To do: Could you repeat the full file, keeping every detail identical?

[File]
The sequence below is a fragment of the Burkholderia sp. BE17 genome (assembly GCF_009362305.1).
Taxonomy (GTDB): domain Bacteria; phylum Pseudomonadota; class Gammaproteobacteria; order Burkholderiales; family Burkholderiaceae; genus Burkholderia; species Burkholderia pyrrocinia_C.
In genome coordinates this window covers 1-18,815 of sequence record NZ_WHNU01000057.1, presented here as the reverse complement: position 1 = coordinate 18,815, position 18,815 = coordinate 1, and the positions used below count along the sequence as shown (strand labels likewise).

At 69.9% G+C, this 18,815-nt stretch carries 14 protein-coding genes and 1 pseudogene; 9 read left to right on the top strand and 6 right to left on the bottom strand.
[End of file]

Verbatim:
The sequence below is a fragment of the Burkholderia sp. BE17 genome (assembly GCF_009362305.1).
Taxonomy (GTDB): domain Bacteria; phylum Pseudomonadota; class Gammaproteobacteria; order Burkholderiales; family Burkholderiaceae; genus Burkholderia; species Burkholderia pyrrocinia_C.
In genome coordinates this window covers 1-18,815 of sequence record NZ_WHNU01000057.1, presented here as the reverse complement: position 1 = coordinate 18,815, position 18,815 = coordinate 1, and the positions used below count along the sequence as shown (strand labels likewise).

At 69.9% G+C, this 18,815-nt stretch carries 14 protein-coding genes and 1 pseudogene; 9 read left to right on the top strand and 6 right to left on the bottom strand.